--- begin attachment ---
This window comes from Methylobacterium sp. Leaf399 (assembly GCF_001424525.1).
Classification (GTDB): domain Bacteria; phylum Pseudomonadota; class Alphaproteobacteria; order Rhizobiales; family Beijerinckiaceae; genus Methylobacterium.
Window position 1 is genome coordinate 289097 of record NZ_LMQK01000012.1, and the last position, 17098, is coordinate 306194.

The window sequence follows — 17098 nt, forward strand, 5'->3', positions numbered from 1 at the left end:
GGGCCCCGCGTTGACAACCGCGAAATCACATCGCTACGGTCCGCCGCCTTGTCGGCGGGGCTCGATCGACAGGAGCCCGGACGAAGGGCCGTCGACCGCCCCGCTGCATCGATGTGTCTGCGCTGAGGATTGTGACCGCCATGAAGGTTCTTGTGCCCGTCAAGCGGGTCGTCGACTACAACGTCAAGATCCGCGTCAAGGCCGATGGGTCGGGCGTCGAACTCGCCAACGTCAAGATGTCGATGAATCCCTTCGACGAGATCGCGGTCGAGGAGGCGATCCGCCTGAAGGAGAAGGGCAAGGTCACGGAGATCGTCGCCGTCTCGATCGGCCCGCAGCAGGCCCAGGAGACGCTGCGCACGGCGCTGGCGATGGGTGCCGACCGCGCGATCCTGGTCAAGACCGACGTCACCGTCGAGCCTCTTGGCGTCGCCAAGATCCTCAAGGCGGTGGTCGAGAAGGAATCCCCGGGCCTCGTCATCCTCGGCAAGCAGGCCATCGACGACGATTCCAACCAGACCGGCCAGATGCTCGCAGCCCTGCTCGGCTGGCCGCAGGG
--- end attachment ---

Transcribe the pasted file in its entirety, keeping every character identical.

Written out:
This window comes from Methylobacterium sp. Leaf399 (assembly GCF_001424525.1).
Classification (GTDB): domain Bacteria; phylum Pseudomonadota; class Alphaproteobacteria; order Rhizobiales; family Beijerinckiaceae; genus Methylobacterium.
Window position 1 is genome coordinate 289097 of record NZ_LMQK01000012.1, and the last position, 17098, is coordinate 306194.

The window sequence follows — 17098 nt, forward strand, 5'->3', positions numbered from 1 at the left end:
GGGCCCCGCGTTGACAACCGCGAAATCACATCGCTACGGTCCGCCGCCTTGTCGGCGGGGCTCGATCGACAGGAGCCCGGACGAAGGGCCGTCGACCGCCCCGCTGCATCGATGTGTCTGCGCTGAGGATTGTGACCGCCATGAAGGTTCTTGTGCCCGTCAAGCGGGTCGTCGACTACAACGTCAAGATCCGCGTCAAGGCCGATGGGTCGGGCGTCGAACTCGCCAACGTCAAGATGTCGATGAATCCCTTCGACGAGATCGCGGTCGAGGAGGCGATCCGCCTGAAGGAGAAGGGCAAGGTCACGGAGATCGTCGCCGTCTCGATCGGCCCGCAGCAGGCCCAGGAGACGCTGCGCACGGCGCTGGCGATGGGTGCCGACCGCGCGATCCTGGTCAAGACCGACGTCACCGTCGAGCCTCTTGGCGTCGCCAAGATCCTCAAGGCGGTGGTCGAGAAGGAATCCCCGGGCCTCGTCATCCTCGGCAAGCAGGCCATCGACGACGATTCCAACCAGACCGGCCAGATGCTCGCAGCCCTGCTCGGCTGGCCGCAGGG